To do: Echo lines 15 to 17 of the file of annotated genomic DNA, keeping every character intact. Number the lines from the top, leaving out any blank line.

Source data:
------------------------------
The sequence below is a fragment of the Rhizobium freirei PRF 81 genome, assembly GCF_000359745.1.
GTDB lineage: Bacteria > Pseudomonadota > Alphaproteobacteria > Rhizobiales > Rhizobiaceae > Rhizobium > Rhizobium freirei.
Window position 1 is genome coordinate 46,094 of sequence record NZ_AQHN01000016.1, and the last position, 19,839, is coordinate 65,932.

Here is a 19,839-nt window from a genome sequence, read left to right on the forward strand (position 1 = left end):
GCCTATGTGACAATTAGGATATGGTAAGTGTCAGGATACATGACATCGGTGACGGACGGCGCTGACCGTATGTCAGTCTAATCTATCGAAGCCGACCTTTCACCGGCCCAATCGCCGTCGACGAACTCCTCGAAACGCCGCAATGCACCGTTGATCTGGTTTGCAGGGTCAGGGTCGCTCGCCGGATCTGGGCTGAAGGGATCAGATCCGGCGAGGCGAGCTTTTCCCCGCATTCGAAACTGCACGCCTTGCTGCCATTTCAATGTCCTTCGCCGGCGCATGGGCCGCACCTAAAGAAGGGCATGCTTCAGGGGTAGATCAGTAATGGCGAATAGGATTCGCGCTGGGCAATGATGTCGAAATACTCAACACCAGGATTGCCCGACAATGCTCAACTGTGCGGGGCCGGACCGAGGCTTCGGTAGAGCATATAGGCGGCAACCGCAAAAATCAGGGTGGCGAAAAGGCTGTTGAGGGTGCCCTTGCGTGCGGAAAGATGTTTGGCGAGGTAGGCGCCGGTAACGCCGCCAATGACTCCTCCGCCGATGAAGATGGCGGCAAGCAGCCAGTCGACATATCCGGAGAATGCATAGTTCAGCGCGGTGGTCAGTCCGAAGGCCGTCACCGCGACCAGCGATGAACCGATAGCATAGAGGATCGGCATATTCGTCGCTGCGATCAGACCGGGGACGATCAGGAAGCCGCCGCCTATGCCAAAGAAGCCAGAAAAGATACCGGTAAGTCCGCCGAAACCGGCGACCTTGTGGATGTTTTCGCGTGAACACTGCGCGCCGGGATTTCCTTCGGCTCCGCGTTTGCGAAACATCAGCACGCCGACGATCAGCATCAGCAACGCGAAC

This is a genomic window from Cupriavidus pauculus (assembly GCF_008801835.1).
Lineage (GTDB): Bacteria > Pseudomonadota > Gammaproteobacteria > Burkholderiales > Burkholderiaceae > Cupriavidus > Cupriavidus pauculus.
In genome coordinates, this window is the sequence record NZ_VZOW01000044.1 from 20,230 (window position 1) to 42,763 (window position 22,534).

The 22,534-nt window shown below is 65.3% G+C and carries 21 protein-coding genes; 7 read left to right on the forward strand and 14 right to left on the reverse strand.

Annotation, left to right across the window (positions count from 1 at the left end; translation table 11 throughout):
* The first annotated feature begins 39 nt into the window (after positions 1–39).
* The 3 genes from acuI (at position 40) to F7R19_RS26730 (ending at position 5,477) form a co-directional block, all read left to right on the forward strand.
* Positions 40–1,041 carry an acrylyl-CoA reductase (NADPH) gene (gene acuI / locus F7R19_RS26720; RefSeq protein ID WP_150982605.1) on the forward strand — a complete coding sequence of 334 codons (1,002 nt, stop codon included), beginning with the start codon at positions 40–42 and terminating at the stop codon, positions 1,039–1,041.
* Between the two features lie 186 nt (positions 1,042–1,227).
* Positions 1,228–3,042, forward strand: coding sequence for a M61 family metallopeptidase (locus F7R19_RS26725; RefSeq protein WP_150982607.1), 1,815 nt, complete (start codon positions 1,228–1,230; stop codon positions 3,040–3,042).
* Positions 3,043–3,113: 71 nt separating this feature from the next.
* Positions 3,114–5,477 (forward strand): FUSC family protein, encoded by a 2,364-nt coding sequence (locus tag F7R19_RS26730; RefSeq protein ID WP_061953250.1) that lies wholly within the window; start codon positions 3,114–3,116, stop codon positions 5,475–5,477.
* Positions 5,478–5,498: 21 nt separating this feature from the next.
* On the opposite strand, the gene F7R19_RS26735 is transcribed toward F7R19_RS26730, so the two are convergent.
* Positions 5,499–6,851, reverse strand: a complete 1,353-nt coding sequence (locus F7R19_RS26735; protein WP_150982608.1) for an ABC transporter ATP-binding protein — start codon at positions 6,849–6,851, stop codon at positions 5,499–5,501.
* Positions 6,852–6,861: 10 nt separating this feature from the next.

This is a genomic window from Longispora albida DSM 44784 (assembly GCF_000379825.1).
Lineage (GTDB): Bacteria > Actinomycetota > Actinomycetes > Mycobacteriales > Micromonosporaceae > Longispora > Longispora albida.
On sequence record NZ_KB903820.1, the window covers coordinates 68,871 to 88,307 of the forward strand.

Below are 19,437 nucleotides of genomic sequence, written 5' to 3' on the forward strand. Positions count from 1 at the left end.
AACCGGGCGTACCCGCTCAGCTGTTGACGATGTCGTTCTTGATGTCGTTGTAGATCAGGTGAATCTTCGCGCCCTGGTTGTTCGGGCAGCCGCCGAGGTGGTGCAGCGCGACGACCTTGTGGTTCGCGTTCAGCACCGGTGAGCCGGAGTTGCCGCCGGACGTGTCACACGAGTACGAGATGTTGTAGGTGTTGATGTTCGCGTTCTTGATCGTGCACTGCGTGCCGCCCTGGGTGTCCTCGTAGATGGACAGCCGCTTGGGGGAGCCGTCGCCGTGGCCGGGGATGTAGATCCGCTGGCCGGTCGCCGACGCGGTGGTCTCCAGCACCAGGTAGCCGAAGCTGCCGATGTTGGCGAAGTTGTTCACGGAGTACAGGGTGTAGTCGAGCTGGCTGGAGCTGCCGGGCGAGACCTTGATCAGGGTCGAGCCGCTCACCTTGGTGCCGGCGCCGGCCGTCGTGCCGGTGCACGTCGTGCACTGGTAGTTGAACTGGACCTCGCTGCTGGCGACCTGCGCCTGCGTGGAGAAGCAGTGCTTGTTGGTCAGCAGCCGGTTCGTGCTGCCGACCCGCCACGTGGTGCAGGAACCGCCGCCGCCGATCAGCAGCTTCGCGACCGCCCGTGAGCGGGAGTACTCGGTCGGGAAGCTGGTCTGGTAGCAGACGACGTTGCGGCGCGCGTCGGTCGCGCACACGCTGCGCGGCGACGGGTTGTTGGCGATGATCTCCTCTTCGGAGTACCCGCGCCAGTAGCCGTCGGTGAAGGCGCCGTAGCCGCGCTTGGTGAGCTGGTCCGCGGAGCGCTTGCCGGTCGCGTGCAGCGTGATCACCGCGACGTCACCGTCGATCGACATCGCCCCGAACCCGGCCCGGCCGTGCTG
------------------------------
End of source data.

* Positions 1,228–3,042, forward strand: coding sequence for a M61 family metallopeptidase (locus F7R19_RS26725; RefSeq protein WP_150982607.1), 1,815 nt, complete (start codon positions 1,228–1,230; stop codon positions 3,040–3,042).
* Positions 3,043–3,113: 71 nt separating this feature from the next.
* Positions 3,114–5,477 (forward strand): FUSC family protein, encoded by a 2,364-nt coding sequence (locus tag F7R19_RS26730; RefSeq protein ID WP_061953250.1) that lies wholly within the window; start codon positions 3,114–3,116, stop codon positions 5,475–5,477.